If we do not change, we will eventually reach a point of no return, where soils will be too depleted and microbially “dead” to grow food. Conventional may be more efficient, and may provide somewhat greater yields in some cases, but in the long term it’s unsustainable.

Necessitates the use of toxins, poisons and harmful mechanical farming methods:

Industrialization led to the separation of crops and livestock farming into two different specialties. That change alone has done tremendous harm, as livestock are actually a core component of regenerative agriculture. As a result, a whole host of land maintenance services that animals serve for free have had to be replaced with chemical and mechanical means — all of which have detrimental effects on human health and the environment.

Is less profitable than organic farming and cannot affordably and sustainably increase production

Research has even shown that conventional farming cannot significantly compete with organic in terms of profitability. At least 1,000 studies have compared organic and conventional farming in terms of productivity, environmental impact, economic viability and social wellbeing.

One such study46,47 found that organic farms are more profitable,48,49 earning farmers anywhere from 22 to 35 percent more than their conventional counterparts. They also produce equally or more nutritious foods with fewer or no pesticide residues. Organic farms also use far less energy, were found to be at a distinct advantage during droughts, and provide unique benefits to the ecosystem, along with social benefits that are hard to put a price tag on. According to one of the authors:

“If I had to put it in one sentence, organic agriculture has been able to provide jobs, be profitable, benefit the soil and environment and support social interactions between farmers and consumers. In some ways, there are practices in organic agriculture that really are ideal blueprints for us to look at feeding the world in the future. Organic may even be our best bet to help feed the world in an increasingly volatile climate.”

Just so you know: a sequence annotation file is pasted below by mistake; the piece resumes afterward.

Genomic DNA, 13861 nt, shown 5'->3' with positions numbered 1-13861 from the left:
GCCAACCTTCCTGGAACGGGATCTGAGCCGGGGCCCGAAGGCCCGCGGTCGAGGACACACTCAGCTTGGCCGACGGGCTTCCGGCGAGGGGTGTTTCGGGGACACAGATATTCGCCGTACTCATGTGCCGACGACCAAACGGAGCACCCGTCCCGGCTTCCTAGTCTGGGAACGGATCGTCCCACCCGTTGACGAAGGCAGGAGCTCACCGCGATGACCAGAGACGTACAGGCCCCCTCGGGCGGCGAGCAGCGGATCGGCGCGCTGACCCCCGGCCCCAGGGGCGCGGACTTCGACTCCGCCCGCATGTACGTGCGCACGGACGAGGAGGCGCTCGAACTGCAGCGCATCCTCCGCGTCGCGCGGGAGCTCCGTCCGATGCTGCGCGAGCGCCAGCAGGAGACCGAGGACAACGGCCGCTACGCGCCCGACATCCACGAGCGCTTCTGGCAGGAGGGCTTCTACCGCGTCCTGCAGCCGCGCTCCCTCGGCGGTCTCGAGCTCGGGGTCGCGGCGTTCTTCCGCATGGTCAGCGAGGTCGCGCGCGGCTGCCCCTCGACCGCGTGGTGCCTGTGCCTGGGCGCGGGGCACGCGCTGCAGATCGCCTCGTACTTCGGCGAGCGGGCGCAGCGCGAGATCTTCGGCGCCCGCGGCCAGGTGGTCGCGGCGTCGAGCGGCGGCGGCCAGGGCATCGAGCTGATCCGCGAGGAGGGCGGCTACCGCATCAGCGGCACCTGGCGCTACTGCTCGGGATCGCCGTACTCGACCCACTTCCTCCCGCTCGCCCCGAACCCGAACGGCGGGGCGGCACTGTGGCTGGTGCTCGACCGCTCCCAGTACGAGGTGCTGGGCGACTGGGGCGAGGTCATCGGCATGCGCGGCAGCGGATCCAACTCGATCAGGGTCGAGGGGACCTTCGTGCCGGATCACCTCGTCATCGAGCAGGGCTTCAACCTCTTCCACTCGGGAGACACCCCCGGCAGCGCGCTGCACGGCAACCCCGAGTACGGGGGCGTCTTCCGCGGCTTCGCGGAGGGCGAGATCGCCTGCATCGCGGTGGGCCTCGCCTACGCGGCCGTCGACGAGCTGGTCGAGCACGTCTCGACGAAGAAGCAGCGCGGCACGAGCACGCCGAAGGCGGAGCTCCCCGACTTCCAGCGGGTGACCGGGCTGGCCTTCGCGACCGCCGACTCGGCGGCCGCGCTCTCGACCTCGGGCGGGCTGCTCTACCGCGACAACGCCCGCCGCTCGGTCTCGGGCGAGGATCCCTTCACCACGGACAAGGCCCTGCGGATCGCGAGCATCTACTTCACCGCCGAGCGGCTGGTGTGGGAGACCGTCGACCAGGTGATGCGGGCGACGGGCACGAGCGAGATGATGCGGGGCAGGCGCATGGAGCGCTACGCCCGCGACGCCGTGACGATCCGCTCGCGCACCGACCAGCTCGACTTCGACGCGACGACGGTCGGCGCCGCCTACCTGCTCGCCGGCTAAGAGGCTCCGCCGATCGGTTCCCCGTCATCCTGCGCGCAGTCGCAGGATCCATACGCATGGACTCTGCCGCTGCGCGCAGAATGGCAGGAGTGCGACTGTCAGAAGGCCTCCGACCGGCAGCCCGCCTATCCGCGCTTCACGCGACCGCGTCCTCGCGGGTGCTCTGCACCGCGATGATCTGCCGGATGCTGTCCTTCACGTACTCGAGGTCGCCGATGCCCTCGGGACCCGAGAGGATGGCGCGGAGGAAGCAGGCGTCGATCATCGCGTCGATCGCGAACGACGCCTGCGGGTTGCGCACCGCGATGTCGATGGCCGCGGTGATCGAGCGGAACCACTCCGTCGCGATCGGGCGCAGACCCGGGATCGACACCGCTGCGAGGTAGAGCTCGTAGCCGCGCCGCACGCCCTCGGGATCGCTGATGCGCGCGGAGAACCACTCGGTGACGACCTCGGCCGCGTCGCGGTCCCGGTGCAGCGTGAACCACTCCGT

Assures decimation of food production should feared climate changes turn into reality

Recent research50,51 indeed confirms that conventional farming methods cannot protect us from a repeat of the devastating conditions experienced during the 1930s “dust bowl,” a time when consecutive droughts decimated food production in the U.S. According to simulations, if the U.S. were to experience the same kind of drought as in 1936, we’d lose 40 percent of our corn and soy, and 30 percent of our wheat.

These losses are very similar to those back in 1936. But when including current climate change trends into their calculations, crop losses increase by 25 percent for each 1-degree increase in temperature. A 4-degree increase in average temperature would reduce crop yields by a staggering 80 percent over the course of a season. As noted by bioethicist George Divorsky:52

“Given recent predictions53 that parts of the U.S. could soon experience “megadroughts” lasting for as long as 35 years (yes, you read that correctly), these results should serve as a serious wakeup call.”

Directly promotes ill health and chronic disease

Health statistics suggest the average toxic burden has become too great for children and adults alike. More than half of all Americans are chronically ill, and toxins in our food appear to play a primary role. According to Dr. Joseph E. Pizzorno,54founding president of Bastyr University, toxins in the modern food supply are now “a major contributor to, and in some cases the cause of, virtually all chronic diseases.”